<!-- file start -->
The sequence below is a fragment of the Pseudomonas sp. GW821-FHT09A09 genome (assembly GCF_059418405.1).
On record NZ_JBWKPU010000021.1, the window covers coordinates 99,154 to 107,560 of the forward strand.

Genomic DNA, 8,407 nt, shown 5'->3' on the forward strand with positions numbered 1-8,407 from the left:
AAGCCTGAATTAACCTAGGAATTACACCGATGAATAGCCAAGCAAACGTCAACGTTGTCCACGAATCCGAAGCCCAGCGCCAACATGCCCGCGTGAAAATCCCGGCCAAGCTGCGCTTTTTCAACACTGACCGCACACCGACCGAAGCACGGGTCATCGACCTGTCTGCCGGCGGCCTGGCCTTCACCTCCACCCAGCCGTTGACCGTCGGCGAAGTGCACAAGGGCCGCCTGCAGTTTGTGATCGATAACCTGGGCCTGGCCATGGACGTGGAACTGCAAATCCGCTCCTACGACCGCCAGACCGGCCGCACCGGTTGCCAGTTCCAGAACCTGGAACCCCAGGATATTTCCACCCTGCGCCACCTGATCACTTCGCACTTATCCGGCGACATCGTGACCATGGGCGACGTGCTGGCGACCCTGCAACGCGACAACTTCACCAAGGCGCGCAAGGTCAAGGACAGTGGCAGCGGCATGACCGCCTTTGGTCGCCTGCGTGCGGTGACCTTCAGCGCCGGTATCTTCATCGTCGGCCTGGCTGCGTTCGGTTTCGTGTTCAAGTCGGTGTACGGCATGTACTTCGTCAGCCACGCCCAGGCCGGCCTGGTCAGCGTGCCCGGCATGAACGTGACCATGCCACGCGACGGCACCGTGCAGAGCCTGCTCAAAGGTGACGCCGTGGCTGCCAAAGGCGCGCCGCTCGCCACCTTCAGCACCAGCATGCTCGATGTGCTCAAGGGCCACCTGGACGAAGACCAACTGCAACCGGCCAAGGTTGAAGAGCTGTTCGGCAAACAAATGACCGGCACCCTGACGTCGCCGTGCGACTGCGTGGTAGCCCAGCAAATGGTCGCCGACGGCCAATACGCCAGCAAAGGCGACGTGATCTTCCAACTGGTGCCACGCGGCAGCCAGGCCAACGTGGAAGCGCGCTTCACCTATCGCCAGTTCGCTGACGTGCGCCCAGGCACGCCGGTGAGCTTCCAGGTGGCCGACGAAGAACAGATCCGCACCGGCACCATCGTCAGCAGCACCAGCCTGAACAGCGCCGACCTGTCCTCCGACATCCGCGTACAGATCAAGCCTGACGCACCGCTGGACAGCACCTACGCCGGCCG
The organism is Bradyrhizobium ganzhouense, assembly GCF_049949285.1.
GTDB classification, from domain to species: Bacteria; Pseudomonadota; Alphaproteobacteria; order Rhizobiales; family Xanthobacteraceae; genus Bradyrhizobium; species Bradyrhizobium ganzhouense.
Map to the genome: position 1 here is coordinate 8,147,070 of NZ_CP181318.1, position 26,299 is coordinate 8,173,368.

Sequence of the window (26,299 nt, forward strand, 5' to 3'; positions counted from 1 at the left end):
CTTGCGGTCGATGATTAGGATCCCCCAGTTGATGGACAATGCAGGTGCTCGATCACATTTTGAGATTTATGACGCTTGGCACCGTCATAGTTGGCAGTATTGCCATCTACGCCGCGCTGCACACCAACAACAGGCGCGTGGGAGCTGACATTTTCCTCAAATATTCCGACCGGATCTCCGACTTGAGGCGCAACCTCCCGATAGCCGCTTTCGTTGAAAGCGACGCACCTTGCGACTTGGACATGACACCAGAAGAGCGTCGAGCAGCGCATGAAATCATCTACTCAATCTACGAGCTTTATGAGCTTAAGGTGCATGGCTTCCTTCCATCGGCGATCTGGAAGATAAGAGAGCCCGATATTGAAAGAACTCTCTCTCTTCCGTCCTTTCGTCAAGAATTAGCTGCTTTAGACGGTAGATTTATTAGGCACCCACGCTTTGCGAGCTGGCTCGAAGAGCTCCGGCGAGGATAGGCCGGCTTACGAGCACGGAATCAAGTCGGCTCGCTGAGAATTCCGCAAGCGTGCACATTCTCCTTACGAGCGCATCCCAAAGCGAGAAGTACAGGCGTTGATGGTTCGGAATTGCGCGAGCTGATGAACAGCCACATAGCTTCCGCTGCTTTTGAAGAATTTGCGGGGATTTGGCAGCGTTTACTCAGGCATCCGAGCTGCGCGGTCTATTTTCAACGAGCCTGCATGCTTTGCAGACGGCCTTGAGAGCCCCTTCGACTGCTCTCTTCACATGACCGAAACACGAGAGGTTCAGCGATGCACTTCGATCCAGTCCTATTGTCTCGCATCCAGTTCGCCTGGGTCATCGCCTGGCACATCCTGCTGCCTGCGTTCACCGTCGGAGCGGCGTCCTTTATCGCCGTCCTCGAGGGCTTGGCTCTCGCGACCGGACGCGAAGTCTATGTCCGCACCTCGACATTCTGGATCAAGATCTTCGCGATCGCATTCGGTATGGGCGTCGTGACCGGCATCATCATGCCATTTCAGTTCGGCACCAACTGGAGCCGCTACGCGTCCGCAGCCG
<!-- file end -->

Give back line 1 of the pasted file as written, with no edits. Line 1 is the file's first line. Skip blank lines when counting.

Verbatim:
The sequence below is a fragment of the Pseudomonas sp. GW821-FHT09A09 genome (assembly GCF_059418405.1).